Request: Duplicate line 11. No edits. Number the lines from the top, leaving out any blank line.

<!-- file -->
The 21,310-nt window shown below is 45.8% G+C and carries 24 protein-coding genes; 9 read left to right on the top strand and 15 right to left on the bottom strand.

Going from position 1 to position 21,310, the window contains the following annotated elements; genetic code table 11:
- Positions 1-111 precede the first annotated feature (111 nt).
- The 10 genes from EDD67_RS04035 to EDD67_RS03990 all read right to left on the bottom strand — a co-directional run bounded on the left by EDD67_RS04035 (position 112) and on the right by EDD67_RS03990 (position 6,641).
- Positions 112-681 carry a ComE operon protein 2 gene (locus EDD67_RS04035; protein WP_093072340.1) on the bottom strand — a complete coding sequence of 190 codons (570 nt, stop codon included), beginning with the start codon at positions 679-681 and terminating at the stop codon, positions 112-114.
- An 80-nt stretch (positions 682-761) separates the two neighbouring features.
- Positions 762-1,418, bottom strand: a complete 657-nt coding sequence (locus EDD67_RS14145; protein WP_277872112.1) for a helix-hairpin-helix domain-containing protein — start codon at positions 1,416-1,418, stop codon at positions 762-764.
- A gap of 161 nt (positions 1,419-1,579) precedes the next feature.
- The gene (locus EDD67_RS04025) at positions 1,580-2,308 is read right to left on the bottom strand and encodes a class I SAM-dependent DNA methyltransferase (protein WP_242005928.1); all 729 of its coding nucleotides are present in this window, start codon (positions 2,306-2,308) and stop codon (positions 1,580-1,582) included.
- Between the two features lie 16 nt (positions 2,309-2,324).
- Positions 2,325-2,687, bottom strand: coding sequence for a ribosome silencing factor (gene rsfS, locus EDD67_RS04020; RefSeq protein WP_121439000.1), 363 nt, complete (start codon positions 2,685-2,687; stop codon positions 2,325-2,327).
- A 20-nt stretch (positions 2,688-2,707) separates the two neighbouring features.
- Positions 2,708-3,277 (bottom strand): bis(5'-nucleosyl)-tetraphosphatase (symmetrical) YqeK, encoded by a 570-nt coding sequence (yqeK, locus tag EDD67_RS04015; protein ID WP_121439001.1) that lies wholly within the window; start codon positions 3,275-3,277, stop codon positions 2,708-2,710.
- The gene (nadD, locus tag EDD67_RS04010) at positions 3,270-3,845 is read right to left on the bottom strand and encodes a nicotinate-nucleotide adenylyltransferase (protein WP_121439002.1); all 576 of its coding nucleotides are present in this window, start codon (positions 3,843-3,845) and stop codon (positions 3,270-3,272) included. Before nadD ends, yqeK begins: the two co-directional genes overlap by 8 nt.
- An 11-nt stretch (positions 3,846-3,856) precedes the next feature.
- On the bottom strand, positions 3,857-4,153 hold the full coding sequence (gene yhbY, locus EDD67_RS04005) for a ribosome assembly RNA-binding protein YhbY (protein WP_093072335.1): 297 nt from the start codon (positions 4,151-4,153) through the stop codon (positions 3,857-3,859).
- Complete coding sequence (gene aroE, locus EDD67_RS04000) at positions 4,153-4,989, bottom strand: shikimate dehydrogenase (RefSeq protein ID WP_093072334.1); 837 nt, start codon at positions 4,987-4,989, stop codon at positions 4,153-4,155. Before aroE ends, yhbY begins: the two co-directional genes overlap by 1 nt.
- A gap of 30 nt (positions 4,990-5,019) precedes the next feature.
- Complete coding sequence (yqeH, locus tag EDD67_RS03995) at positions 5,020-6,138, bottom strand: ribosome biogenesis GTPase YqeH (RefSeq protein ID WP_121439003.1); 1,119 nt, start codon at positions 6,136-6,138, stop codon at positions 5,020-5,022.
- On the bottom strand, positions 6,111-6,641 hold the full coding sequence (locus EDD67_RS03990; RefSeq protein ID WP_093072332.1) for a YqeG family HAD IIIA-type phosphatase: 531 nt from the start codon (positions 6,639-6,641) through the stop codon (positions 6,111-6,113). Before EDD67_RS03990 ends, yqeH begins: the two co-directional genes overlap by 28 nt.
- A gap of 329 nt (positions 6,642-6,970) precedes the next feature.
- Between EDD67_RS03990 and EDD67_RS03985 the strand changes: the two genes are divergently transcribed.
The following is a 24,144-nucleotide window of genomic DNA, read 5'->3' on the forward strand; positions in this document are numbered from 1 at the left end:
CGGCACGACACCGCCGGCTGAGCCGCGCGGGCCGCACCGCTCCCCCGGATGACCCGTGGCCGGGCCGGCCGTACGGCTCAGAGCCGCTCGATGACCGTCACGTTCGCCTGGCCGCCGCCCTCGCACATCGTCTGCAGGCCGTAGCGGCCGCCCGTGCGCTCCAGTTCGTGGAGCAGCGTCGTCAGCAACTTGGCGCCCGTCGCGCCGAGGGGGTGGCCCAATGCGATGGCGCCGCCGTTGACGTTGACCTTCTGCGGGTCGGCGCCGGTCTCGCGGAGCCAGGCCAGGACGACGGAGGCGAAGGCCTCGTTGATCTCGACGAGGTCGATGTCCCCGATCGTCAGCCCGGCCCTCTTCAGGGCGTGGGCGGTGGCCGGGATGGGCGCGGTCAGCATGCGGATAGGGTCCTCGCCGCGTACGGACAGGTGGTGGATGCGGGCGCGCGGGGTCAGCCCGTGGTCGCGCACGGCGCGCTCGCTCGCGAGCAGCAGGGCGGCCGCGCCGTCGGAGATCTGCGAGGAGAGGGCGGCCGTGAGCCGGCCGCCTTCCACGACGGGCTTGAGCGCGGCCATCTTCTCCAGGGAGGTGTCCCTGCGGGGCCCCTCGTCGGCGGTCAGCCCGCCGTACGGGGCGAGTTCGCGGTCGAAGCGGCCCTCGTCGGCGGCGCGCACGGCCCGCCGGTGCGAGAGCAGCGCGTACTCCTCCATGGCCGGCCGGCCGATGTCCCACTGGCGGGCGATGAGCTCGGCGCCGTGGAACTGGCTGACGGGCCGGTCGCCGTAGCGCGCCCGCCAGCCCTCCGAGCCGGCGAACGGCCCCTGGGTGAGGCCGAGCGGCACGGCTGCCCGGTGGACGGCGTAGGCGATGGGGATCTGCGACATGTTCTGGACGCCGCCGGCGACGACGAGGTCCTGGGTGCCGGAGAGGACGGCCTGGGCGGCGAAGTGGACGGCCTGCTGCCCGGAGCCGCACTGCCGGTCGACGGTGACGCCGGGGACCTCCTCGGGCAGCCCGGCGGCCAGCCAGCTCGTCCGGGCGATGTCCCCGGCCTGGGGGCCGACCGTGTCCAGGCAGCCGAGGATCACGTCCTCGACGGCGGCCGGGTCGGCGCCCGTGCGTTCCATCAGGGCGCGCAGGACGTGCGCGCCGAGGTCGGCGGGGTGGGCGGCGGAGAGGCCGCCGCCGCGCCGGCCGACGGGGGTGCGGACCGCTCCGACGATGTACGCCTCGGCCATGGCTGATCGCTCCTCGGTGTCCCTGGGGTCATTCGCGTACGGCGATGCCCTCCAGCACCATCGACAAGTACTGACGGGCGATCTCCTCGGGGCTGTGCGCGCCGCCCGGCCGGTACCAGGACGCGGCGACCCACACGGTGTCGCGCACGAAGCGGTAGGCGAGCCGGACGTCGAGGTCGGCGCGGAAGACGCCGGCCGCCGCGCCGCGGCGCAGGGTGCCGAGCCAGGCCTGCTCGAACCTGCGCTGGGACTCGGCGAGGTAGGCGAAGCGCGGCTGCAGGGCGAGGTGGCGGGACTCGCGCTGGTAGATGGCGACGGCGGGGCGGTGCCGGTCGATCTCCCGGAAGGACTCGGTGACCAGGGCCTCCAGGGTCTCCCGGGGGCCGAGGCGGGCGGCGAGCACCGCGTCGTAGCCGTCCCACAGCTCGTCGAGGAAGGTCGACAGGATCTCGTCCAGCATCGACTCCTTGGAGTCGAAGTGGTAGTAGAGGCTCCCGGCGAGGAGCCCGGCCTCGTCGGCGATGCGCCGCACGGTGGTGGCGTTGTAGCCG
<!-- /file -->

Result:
- Positions 2,325-2,687, bottom strand: coding sequence for a ribosome silencing factor (gene rsfS, locus EDD67_RS04020; RefSeq protein WP_121439000.1), 363 nt, complete (start codon positions 2,685-2,687; stop codon positions 2,325-2,327).